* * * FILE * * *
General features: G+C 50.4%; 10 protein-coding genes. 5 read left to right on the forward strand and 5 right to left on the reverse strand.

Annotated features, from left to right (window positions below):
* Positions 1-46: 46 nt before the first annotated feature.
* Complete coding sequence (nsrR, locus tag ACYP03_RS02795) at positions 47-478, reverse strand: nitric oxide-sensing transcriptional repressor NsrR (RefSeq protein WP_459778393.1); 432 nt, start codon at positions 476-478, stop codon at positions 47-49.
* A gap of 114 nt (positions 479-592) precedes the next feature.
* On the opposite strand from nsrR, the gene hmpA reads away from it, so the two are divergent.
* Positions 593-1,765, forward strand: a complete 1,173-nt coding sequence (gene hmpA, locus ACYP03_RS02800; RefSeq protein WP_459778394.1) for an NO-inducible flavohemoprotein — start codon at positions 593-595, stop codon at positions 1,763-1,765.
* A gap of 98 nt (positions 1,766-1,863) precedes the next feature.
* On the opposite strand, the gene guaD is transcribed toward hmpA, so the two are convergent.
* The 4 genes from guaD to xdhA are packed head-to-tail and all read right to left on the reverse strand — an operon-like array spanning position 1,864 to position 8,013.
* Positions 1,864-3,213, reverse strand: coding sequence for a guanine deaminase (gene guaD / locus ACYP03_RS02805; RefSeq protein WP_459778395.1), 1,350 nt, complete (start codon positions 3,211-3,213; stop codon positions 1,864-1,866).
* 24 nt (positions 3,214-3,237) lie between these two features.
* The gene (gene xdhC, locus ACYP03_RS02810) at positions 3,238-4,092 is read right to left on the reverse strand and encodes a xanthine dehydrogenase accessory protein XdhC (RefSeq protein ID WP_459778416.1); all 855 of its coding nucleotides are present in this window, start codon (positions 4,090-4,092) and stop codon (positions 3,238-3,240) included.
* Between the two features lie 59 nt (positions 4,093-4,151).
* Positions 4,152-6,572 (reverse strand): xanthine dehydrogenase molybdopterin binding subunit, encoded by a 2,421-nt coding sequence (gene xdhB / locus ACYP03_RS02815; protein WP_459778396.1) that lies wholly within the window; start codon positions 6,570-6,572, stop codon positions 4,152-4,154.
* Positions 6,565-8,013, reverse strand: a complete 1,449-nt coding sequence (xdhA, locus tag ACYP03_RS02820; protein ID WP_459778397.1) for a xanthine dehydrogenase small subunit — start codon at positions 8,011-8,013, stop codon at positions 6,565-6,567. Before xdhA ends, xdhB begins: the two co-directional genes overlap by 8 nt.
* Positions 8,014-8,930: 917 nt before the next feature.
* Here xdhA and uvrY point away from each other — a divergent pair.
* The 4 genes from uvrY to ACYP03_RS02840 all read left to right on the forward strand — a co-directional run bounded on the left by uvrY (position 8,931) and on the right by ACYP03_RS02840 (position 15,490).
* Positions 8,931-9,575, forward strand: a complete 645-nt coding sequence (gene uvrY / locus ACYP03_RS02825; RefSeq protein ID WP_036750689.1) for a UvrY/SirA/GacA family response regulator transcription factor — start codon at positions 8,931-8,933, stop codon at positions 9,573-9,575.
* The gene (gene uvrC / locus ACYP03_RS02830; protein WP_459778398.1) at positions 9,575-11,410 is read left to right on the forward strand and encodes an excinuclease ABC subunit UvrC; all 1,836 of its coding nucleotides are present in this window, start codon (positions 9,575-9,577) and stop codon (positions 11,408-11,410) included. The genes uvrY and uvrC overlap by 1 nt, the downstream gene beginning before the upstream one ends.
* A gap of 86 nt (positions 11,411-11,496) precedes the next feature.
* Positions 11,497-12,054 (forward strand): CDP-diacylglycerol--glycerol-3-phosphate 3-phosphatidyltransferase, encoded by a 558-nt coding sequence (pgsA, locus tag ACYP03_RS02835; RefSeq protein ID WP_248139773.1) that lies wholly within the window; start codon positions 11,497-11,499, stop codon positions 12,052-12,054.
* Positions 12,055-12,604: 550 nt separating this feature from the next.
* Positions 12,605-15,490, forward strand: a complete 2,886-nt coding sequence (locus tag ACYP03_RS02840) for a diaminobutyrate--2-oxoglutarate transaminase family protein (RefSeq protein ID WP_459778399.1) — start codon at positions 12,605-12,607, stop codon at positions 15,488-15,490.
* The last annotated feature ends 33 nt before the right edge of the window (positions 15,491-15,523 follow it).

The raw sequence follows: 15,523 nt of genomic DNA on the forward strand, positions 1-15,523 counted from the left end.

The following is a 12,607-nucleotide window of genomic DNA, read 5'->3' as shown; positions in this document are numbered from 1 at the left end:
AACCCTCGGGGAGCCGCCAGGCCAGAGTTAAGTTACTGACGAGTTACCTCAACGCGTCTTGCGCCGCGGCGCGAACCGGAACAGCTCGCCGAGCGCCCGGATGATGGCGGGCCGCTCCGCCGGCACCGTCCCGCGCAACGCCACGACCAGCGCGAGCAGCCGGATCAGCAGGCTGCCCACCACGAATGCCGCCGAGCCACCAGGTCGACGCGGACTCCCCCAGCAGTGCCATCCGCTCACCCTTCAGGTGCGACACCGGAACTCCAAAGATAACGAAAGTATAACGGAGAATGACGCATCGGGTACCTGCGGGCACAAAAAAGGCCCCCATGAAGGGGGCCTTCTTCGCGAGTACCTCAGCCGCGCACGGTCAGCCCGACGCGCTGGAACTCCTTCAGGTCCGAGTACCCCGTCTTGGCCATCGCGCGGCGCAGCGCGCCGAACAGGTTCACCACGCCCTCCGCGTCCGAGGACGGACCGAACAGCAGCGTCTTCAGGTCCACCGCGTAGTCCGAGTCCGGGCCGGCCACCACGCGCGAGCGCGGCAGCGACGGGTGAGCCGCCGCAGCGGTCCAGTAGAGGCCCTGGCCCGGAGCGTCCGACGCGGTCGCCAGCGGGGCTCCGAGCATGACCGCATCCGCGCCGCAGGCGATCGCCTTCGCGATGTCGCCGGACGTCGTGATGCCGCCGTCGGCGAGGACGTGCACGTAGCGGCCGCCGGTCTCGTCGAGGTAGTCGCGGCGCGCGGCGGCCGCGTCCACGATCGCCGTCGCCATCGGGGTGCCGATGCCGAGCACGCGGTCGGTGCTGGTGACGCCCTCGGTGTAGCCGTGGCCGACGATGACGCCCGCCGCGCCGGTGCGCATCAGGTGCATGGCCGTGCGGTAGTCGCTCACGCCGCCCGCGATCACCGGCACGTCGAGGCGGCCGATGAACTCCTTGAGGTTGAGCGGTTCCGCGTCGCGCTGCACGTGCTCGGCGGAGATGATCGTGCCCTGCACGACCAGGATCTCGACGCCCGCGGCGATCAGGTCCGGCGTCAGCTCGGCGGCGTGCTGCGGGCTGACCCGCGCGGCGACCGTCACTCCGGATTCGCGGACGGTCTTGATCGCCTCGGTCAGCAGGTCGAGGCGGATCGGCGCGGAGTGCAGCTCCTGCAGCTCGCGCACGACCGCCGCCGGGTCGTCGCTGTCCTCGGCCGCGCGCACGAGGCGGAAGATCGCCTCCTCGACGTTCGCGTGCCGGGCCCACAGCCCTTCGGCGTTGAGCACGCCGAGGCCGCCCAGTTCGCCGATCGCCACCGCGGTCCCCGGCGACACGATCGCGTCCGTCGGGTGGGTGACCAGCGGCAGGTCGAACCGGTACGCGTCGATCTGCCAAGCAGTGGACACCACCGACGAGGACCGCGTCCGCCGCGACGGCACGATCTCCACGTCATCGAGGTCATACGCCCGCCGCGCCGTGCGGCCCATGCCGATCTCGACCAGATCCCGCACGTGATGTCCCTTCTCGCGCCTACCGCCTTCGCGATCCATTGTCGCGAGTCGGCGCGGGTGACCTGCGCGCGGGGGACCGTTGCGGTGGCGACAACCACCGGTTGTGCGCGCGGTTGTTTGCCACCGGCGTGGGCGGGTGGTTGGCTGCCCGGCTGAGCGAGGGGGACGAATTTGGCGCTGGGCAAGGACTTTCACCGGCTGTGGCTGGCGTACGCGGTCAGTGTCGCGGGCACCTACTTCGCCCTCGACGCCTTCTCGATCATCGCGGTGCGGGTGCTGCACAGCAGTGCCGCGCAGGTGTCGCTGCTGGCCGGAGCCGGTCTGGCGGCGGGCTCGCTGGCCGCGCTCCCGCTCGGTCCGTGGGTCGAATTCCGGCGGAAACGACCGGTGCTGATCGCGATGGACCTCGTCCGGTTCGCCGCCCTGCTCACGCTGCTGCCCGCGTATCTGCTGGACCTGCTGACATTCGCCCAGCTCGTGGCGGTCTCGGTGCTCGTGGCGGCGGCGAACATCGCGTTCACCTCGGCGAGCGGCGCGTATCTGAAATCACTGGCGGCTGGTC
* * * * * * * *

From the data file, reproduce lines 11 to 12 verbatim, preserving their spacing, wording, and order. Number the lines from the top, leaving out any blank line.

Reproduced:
* Positions 1,864-3,213, reverse strand: coding sequence for a guanine deaminase (gene guaD / locus ACYP03_RS02805; RefSeq protein WP_459778395.1), 1,350 nt, complete (start codon positions 3,211-3,213; stop codon positions 1,864-1,866).
* 24 nt (positions 3,214-3,237) lie between these two features.